Anatomy of NATCO’s compulsory license application

We had in two previous posts (here and here) informed our readers about NATCO’s compulsory license (CL) application for Bayer’s drug Nexavar.  The actual application for grant of the license is now available here.  This post looks in detail at the specific grounds taken in the CL application and does not cover any other material.  Biospectrum Asia edition has carried an excellent piece on this CL application and has included comments from officials from Bayer, NATCO and our very own, Shamnad. 

In India, the drug Nexavar is patented (Indian patent #: 215758; available at our patent office website) by Bayer Inc., USA. NATCO filed the application under section 84(1).  The patent in India claims priority to PCT application number PCT/US00/00648and has a priority date of 01/13/1999.  Interestingly, the PCT site for this application under the ‘National Phase’ tab shows that Korea has in one family member of this patent refused to grant a patent.  At the same time, two other family members also exist and one of which is published and the other granted. 

The Indian CL application:  NATCO’s CL application starts by stating its capability, experience and expertise in manufacturing and development of anti-cancer drugs.  The CL application then describes that the patent 215758 covers an active ingredient ‘Sorafenib’.  Bayer manufactures Sorafenib under the brand Nexavar and that Nexavar is used to treat primary kidney and advanced primary liver cancer.  The Nexavar cost of therapy is stated to be Rs. 280428.00 per month.  The CL application then details facts about Hepatocellular Carcinoma (stats related to occurrence and survival rate); and facts related to renal cell carcinoma.  There are at least 100000 patients in India suffering from different forms of renal cell and hepatic cell carcinoma and 30000 patients are added to the patient pool every year.  Over 24000 patients die in India every year on account of these diseases.  Various treatment options are then described including the treatment by Sorafenib.  Physicians prescribe Sorafenib @800mg per day which translates to 4 tablets per day (400mg tabletsX2) at a cost of Rs. 280428.00 per month and that the patient has to pay the entire amount from his pocket.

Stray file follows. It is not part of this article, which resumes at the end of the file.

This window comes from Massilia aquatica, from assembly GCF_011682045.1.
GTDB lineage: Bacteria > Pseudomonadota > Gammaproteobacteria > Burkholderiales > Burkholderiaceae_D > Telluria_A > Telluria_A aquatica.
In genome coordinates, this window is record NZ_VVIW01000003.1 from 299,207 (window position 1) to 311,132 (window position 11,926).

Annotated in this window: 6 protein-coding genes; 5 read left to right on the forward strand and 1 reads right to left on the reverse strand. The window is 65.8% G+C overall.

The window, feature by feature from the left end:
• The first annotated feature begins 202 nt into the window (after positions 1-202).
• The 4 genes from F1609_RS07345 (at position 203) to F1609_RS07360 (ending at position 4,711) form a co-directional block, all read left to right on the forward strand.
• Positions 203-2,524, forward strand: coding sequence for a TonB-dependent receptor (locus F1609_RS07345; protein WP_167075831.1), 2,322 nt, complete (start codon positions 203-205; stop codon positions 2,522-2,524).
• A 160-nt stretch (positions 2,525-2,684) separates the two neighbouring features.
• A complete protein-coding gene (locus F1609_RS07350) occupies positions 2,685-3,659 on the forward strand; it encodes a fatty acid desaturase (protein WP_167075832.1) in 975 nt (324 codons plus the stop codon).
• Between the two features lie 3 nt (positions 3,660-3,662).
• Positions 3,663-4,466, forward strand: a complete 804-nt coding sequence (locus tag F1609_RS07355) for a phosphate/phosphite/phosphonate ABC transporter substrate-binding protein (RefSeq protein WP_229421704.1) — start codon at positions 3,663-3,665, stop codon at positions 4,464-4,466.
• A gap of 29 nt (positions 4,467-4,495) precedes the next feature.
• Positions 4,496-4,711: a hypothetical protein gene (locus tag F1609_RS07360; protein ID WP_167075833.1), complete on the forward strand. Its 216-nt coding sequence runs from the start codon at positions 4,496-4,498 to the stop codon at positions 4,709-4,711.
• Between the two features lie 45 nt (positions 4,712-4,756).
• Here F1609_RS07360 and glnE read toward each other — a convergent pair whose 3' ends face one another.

NATCO then argues that Sorafenib had a limited availability in India as it was entirely imported and it was only available in major cities (Delhi, Mumbai, Kolkata, Chennai) at pharmacies attached to large hospitals.  The distributors of Sorafenib were in Delhi, UP, Punjab, Gujarat, West Bengal, Bihar, Kerala and Tamil Nadu to the exclusion of all other states and territories. The applicant specifically stated that Sorafenib reaches less than 1% of the patients and that 99% of the patients who are unable to afford the drug are left to die (because of the non-availability).  NATCO has also stated in the application that the drug is considered to be expensive even by US ($4300/month) and UK(GBP2900) standards.

The application then stated that the requirements of section 84 had been met: More than 3 years have elapsed since the grant of the patent (03/03/2008) and yet Bayer had not taken adequate steps to manufacture the invention in India; and that a prima facie case of reasonable requirements of the public not being met is made because of unavailability (access and price).  
The application concludes by stating that NATCO has existing capability to manufacture Sorafenib; NATCO has approval from Drug Controller General of India for manufacturing and marketing Sorafenib; efforts to secure a voluntary license had failed; and NATCO also had a patent on the process of manufacturing Sorafenib.  NATCO’s stated capability is 2Million tablets a day whereas there was a requirement of 480K/month and that NATCO could supply the tablet @Rs.74/tablet working out to Rs.8800.00/month and that NATCO was willing to provide the tablet free of cost to patients who could not even afford the proposed price (74/tablet).   NATCO has also specifically stated that in case a CL is granted, it would not export Sorafenib to other countries and that the CL would be limited to India.

Conclusion: In my opinion, this is a textbook case for grant of a CL. But that said it also reasons that Bayer may itself reduce the prices of Nexavar rendering the issue of nonavailability moot. It may even grant a license to another generic manufacturer in India to produce Sorafenib thereby addressing the concerns in NATCO’s CL application.

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2 thoughts on “Anatomy of NATCO’s compulsory license application”

  1. Dear Rajiv,

    I would like to correct you the priority date of this application is Jan 13th 1999 instead of Jan 12th 2000.
    Actually Jan 12th 2000 is filing date of PCT application.


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